Grau offers not just a history of illusionary space but also a theoretical
framework for analyzing its phenomenologies, functions, and strategies
throughout history and into the future.

More quotes from the field:

"Grau's Virtual Art opens the door onto a significant new approach to media
analysis by focusing in depth on a particular kind of digital art--the
attempt to create immersive environments. The combination of media
archeology and careful analysis of both the possibilities and limitations
of the impulse to put the viewer inside the artwork will make this book a
valuable resource to both practitioners and theoreticians."

(Stephen Wilson, Professor of Conceptual and Information Arts, San
Francisco State University, and author of Information Arts)

"Oliver Grau expands notions of immersion with a comprehensive overview of
artistic meditations on illusion, presence and space. Using historical and
innovative media-art project examples, he offers multiple perspectives on
the evolution of our world-view. No doubt this volume will be a useful
resource for any serious practitioner and/or theorist engaging the merging
of art, science and technology."

(Victoria Vesna, Chair, Design and Media Arts, University of California,
Los Angeles)

Quotes from the press:

"A key book -- Oliver Grau's art historical study taps into the new virtual
image spaces."  (Frankfurter Allgemeine)

"The scope ranges far beyond analogue and digital image techniques; this is
more than a piece of media archaeology." (MEDIENwissenschaft)

"Grau's analysis enriches the current debate on media art and virtual
worlds by providing an historical perspective." (Der Tagesspiegel)

"The parallels revealed are astounding." (Sueddeutsche Zeitung)

Oliver Grau is a new-media art historian and lectures at the
Department of Art History, Humboldt University in Berlin. He is a
visiting professor at the Kunstuniversity Linz and is head of the
German Science Foundation project on Immersive Art in Berlin, also he
is developing the first international data base resource for virtual
art. He published widely on VR-art and lectured in Europe, Japan, Brasil
and the US. Oliver Grau is an elected member of the Young Academy of the
Berlin-Brandenburg Academy of Sciences (BBAW) and the Leopoldina. His
research focuses on the history of illusion and immersion in media and art,
the history of the idea and culture of telepresence and telecommunication,
genetic art, and artificial intelligence.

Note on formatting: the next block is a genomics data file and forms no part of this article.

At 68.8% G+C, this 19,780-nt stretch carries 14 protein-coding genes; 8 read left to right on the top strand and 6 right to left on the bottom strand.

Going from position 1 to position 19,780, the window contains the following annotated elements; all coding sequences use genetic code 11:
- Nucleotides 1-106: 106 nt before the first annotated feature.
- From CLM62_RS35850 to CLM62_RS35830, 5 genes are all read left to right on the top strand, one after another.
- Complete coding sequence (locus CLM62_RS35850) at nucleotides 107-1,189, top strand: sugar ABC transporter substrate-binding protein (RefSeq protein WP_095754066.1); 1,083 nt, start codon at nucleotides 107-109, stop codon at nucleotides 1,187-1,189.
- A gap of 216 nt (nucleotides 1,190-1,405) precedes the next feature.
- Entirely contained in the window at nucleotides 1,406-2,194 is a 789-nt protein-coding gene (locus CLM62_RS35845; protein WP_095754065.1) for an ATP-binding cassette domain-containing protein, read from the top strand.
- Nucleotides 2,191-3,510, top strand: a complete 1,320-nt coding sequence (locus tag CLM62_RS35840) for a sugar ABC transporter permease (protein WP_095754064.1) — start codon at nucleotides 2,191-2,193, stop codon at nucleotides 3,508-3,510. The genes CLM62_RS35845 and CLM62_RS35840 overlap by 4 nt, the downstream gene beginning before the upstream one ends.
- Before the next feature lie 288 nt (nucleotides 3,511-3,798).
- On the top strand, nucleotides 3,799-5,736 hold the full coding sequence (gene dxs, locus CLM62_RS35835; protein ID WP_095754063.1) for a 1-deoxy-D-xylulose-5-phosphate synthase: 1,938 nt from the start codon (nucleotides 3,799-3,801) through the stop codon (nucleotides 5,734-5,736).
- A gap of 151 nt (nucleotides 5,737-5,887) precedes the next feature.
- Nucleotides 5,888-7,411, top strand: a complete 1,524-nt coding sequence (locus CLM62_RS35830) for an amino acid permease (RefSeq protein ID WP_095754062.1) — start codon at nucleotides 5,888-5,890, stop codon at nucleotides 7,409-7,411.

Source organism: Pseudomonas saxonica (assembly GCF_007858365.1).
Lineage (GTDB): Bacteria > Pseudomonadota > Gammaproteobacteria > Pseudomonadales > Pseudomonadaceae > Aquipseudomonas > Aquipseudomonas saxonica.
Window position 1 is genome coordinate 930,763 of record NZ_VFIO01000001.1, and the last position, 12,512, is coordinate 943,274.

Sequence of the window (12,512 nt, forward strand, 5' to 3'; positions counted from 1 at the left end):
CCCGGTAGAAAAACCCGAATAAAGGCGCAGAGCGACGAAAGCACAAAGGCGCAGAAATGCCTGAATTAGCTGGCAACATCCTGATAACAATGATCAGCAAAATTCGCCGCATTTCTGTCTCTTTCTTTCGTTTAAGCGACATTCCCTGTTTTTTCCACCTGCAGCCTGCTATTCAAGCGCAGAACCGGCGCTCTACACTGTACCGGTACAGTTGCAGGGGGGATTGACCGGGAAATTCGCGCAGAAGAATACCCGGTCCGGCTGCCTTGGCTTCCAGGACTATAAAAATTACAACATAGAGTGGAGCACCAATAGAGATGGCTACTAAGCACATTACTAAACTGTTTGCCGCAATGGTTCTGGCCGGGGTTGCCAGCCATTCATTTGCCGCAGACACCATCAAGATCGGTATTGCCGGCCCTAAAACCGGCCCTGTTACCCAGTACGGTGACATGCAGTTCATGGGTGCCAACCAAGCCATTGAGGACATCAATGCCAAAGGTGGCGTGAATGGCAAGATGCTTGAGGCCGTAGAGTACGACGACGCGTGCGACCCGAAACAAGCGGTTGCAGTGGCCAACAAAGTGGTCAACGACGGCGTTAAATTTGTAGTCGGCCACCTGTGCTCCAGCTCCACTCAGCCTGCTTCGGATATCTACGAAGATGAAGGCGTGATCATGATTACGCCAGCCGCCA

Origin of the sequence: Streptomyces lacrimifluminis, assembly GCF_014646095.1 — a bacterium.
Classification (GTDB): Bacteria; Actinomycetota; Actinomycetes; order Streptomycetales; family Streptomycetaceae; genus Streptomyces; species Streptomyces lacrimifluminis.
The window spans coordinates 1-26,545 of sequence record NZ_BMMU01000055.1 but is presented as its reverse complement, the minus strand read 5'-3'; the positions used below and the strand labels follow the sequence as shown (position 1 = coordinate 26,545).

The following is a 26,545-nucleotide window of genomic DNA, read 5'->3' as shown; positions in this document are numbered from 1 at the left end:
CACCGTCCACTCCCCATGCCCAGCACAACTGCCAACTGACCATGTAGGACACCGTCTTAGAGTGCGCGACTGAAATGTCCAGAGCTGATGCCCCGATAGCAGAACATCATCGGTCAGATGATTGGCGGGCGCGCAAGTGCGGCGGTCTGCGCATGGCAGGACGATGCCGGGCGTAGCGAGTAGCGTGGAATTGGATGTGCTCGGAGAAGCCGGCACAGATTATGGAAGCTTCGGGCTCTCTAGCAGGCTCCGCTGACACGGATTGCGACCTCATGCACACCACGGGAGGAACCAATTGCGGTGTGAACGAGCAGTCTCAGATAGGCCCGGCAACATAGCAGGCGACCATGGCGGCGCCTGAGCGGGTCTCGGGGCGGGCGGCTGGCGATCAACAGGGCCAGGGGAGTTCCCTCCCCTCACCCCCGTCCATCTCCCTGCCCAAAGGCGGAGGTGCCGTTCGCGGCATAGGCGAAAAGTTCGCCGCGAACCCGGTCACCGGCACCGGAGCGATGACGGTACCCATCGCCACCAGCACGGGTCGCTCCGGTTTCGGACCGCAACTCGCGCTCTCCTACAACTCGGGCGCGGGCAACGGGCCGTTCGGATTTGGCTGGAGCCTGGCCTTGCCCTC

(For more information:

From ???@??? Fri Jan 17 16:18:43 2003 Return-Path: X-Sieve: cmu-sieve 2.0 Received: from localhost (localhost.delfi.lv []) by ded.delfi.lv (DELFI Internet mail) with SMTP id B2525233B43; Fri, 17 Jan 2003 15:02:56 +0200 (EET) Received: from www.rixc.lv (net.re-lab.lv []) by ded.delfi.lv (DELFI Internet mail) with ESMTP id 87A17233B7D; Fri, 17 Jan 2003 15:02:56 +0200 (EET) Received: from www.rixc.lv (localhost []) by www.rixc.lv (8.11.6/8.11.6) with ESMTP id h0HDFUZ30935; Fri, 17 Jan 2003 15:15:30 +0200 Received: from gateway.orf.at (gateway.orf.at []) by www.rixc.lv (8.11.6/8.11.6) with ESMTP id h0HDC6Z30891 for ; Fri, 17 Jan 2003 15:12:06 +0200 Received: from [] (unverified []) by gateway.orf.at (Rockliffe SMTPRA 4.2.2) with ESMTP id for ; Fri, 17 Jan 2003 13:56:58 +0100 Mime-Version: 1.0 X-Sender: kunstradio@xxxxxxxxxx Message-Id: To: xchange@xxxxxxxxxx From: Kunstradio Content-Type: text/plain; charset="us-ascii" ; format="flowed" Subject: [Xchange] 1 000 040 Art's Birthday - January 17th Sender: xchange-admin@xxxxxxxxxx Errors-To: xchange-admin@xxxxxxxxxx X-BeenThere: xchange@xxxxxxxxxx X-Mailman-Version: 2.0.9 Precedence: bulk List-Help: List-Post: List-Subscribe: , List-Id: List-Unsubscribe: , List-Archive: Date: Fri, 17 Jan 2003 14:02:35 +0100 January 17th - 1 000 040 Arts Birthday on site Vienna - 22:00 CET/ 21:00 GMT: "doves are grey" by Sergej Mohntau future garden, Schadekgasse 6, A - 1060 Vienna http://kunstradio.at/SPECIAL/DOVES/ on line: Radio Kinesonus (Tokyo) - 14:00 GMT http://anarchy.k2.tku.ac.jp/kinesonus/ Kunstradio (Vienna) - 21:00 GMT http://kunstradio.at/SPECIAL/DOVES/ Western Front + aaeol.ca (Vancouver) - 22:00 GMT http://aaeol.ca/pages/2003/ab/index.p CiTR FM http://www.ams.ubc.ca/citr/ In 1963 Robert Filliou asserted that 1,000,000 years ago, there was no art. But one day, on the 17th of January to be precise, Art was born when someone dropped a dry sponge into a bucket of water. Modest beginnings, but look at us now. Filliou proposed a public holiday to celebrate the presence of art in our lives. In recent years, the idea has been taken up by a loose network of artists and friends around the world. -- ____________________________ ORF Kunstradio http://kunstradio.at Argentinierstr. 30a A - 1040 Vienna phone: ++431 50101 18277 | | | | | | | | | | | | | | (a) (c) (o) (u) (s) (t) (i) (c) ( ) (s) (p) (a) (c) (e) | | | | | | | | | | | | | | information&comunication channel | for net.broadcasters http://xchange.re-lab.net (Xchange) net.audio network xchange search/webarchive: http://xchange.re-lab.net/a/